I learned a critical lesson in this first deal -- you have to understand what the other side wants and you should try to give it to them. I was able to get the deal because I paid full price. My partners and I have made over $10 million on that property, and it's still throwing off cash. Your margins shouldn't be so tight that you have to count pennies.

The Royal Palm deal taught me to focus on competitive environments where other developers are pursuing the same thing. It's got to be competitive. And in the mid-'90s, the real estate market in Miami was hot. The Royal Palm was an endurance test. The site had contaminated soil. One of the buildings was structurally deficient because it had been exposed to the elements too long. The city ended up condemning it. We had to tear it down and build an exact replica. We initially envisioned a $64 million hotel, but it ended up costing $80 million. Until then, I had never had to go back to my lenders to ask for more money for a project. And we opened right after 9/11. Many developers would have walked, but we were going to finish it, even if we lost money, not only because of the financial responsibility, but because of the moral responsibility as well.

We're known as a conservative development company, but I think we're big risk takers. When we consider a project, we assign it a dollar amount, forecast the rewards if we are successful, and decide what financial risk we are willing to take up front. If we do it, we don't look back. We don't go out into the capital markets to finance our projects until after the expiration of that risk, which allows us to own a far greater percentage of our buildings.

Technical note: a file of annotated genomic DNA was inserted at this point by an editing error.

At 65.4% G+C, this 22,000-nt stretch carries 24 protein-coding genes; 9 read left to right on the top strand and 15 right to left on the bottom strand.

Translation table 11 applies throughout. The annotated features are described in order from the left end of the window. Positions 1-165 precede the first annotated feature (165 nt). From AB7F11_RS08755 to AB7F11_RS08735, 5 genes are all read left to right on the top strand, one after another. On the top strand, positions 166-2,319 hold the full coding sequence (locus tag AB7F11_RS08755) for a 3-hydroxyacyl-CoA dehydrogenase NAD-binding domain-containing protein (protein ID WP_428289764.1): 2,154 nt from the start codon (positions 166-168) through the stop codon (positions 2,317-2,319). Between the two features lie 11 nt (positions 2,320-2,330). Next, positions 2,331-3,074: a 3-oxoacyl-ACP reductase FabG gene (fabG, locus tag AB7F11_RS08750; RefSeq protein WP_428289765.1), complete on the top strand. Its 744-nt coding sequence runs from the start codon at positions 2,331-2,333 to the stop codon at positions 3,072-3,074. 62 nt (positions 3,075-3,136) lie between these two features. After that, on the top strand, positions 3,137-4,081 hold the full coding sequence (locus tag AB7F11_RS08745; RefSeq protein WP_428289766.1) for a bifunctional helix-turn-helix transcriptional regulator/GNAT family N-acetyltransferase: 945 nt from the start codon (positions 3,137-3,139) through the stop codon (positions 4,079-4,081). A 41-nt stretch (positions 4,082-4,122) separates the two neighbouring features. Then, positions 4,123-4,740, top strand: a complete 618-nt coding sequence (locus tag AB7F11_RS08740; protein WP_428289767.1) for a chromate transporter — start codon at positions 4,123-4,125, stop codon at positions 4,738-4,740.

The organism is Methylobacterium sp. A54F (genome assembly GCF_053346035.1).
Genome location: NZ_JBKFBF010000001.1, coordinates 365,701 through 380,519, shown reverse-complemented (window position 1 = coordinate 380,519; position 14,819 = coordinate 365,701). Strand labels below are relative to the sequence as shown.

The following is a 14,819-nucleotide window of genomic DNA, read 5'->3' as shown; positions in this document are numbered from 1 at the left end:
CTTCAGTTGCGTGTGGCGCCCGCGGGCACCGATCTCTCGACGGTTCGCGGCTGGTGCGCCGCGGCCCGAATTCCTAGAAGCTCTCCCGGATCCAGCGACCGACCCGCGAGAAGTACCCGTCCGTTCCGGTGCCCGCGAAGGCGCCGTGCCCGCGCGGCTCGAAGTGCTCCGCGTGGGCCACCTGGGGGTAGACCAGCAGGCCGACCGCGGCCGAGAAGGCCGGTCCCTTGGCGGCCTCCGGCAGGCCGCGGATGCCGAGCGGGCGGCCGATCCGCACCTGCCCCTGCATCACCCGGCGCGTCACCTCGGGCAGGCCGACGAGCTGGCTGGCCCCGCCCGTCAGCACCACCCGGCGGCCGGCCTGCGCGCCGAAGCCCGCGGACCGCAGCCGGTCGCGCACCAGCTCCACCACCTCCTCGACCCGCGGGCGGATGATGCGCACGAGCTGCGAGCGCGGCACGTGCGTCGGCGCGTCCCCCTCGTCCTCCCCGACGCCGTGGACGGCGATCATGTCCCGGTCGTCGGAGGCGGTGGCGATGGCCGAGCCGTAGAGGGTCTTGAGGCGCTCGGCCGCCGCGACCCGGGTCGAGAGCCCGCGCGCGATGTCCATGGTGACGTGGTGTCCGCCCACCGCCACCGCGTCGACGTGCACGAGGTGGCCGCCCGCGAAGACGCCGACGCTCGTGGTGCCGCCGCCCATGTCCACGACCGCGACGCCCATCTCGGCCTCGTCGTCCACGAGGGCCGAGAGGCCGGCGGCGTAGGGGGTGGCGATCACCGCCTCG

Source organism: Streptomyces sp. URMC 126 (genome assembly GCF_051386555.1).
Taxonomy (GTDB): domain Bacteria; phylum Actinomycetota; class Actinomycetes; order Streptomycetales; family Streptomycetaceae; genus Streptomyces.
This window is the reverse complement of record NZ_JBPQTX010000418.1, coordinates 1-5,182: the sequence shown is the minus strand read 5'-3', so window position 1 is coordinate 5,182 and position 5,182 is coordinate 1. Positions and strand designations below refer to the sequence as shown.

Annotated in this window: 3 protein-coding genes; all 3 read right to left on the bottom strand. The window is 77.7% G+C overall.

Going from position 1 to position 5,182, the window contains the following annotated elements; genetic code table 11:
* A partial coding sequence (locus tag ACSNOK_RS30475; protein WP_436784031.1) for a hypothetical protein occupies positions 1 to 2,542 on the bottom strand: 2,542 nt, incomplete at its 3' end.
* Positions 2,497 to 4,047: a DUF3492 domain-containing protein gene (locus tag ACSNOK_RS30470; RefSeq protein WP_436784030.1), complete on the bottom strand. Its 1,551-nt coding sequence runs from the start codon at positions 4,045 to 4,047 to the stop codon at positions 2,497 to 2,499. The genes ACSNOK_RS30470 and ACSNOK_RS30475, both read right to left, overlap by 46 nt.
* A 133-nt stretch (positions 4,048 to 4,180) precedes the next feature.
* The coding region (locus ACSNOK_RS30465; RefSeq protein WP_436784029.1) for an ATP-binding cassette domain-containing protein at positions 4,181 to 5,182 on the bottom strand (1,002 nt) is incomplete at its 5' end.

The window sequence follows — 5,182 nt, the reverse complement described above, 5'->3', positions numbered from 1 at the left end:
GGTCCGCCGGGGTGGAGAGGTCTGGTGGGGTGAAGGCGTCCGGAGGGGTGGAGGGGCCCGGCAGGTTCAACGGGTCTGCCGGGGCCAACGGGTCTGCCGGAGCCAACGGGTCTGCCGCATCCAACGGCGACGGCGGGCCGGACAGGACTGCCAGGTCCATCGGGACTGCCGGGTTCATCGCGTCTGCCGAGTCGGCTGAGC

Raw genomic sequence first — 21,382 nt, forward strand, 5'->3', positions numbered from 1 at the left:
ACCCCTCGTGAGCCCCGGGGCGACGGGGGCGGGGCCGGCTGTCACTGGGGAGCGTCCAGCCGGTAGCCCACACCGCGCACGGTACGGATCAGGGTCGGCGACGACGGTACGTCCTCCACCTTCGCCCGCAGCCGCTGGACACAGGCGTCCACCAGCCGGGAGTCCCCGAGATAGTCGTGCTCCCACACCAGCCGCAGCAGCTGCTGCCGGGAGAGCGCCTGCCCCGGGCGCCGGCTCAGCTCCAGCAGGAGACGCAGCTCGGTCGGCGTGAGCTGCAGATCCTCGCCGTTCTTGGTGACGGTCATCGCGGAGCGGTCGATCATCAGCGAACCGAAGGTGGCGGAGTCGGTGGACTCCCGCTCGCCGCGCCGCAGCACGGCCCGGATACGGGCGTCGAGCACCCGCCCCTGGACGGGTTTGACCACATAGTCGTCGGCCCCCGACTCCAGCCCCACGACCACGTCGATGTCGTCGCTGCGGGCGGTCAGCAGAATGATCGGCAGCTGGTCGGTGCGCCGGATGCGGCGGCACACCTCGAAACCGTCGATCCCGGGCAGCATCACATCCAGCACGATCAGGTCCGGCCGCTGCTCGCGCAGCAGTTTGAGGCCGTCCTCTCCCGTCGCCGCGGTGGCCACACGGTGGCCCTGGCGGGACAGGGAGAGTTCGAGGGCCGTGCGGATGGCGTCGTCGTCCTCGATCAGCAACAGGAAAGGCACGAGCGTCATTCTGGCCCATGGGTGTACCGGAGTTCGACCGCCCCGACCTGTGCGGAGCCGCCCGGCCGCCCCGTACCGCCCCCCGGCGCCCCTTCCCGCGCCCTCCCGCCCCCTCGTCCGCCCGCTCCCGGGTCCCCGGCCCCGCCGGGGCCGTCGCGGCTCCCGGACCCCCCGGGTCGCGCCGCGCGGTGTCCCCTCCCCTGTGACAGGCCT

The Bath Club, for instance, was in financial trouble. Its loan was maturing and it was delinquent on its property taxes. The owners were asking for $25 million to $30 million, but no one was willing to pay because it wasn't going to make money unless it got rezoned -- the building couldn't be taller than 40 feet. The rezoning would take two years. I found a loophole that would allow us to go up to 200 feet in height and offered $10 million, contingent on the rezoning. So I was able to quantify my risk as a dollar amount. Large companies aren't willing to do that, but our philosophy is to take the early risk as long as we think we will get rewarded for it. After the Bath Club got rezoned, a brokerage firm offered me $42 million for the property.

I take being a minority businessperson as a responsibility. My grandfather was a doorman for 40 years at a Marriott in D.C. And I'm going to give opportunities to minorities and women, both of whom are underrepresented in my industry. But all too frequently people come up with excuses as to why they can't succeed. They say it's too difficult. They can't get a job. They end up giving up their goals before they have a chance to fulfill them. I could have made a lot of excuses in my career, but the No.1 ingredient to success is to not accept failure.

Read an extended interview with R. Donahue Peebles at